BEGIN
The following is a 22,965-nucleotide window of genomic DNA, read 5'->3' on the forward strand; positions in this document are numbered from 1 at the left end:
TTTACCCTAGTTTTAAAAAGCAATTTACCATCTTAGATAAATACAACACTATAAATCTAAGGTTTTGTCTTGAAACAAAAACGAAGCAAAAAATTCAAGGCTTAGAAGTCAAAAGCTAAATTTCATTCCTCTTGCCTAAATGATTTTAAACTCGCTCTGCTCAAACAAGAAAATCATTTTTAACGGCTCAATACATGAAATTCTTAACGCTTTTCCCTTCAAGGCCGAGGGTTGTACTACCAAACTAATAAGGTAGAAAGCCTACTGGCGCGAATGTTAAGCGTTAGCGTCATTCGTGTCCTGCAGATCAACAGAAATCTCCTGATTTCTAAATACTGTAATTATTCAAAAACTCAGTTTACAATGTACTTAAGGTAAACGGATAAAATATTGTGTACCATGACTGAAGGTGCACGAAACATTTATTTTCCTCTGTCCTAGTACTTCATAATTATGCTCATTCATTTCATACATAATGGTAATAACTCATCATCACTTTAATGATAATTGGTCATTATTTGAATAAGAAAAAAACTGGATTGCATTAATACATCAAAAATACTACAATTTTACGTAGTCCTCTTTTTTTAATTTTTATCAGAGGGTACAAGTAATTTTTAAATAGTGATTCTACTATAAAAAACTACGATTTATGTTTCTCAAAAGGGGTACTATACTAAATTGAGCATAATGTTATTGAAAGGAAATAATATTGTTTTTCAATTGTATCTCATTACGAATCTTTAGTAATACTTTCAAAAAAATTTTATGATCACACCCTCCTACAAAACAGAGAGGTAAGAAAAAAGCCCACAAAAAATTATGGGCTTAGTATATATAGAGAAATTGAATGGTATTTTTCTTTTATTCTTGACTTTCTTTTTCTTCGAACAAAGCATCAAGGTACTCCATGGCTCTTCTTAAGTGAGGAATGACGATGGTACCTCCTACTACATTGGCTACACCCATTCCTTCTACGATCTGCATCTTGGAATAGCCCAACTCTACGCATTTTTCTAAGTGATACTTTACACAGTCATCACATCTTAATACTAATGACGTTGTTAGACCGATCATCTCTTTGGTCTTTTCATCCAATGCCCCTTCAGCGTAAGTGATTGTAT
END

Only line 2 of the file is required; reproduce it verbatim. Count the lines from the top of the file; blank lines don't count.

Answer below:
TTTACCCTAGTTTTAAAAAGCAATTTACCATCTTAGATAAATACAACACTATAAATCTAAGGTTTTGTCTTGAAACAAAAACGAAGCAAAAAATTCAAGGCTTAGAAGTCAAAAGCTAAATTTCATTCCTCTTGCCTAAATGATTTTAAACTCGCTCTGCTCAAACAAGAAAATCATTTTTAACGGCTCAATACATGAAATTCTTAACGCTTTTCCCTTCAAGGCCGAGGGTTGTACTACCAAACTAATAAGGTAGAAAGCCTACTGGCGCGAATGTTAAGCGTTAGCGTCATTCGTGTCCTGCAGATCAACAGAAATCTCCTGATTTCTAAATACTGTAATTATTCAAAAACTCAGTTTACAATGTACTTAAGGTAAACGGATAAAATATTGTGTACCATGACTGAAGGTGCACGAAACATTTATTTTCCTCTGTCCTAGTACTTCATAATTATGCTCATTCATTTCATACATAATGGTAATAACTCATCATCACTTTAATGATAATTGGTCATTATTTGAATAAGAAAAAAACTGGATTGCATTAATACATCAAAAATACTACAATTTTACGTAGTCCTCTTTTTTTAATTTTTATCAGAGGGTACAAGTAATTTTTAAATAGTGATTCTACTATAAAAAACTACGATTTATGTTTCTCAAAAGGGGTACTATACTAAATTGAGCATAATGTTATTGAAAGGAAATAATATTGTTTTTCAATTGTATCTCATTACGAATCTTTAGTAATACTTTCAAAAAAATTTTATGATCACACCCTCCTACAAAACAGAGAGGTAAGAAAAAAGCCCACAAAAAATTATGGGCTTAGTATATATAGAGAAATTGAATGGTATTTTTCTTTTATTCTTGACTTTCTTTTTCTTCGAACAAAGCATCAAGGTACTCCATGGCTCTTCTTAAGTGAGGAATGACGATGGTACCTCCTACTACATTGGCTACACCCATTCCTTCTACGATCTGCATCTTGGAATAGCCCAACTCTACGCATTTTTCTAAGTGATACTTTACACAGTCATCACATCTTAATACTAATGACGTTGTTAGACCGATCATCTCTTTGGTCTTTTCATCCAATGCCCCTTCAGCGTAAGTGATTGTAT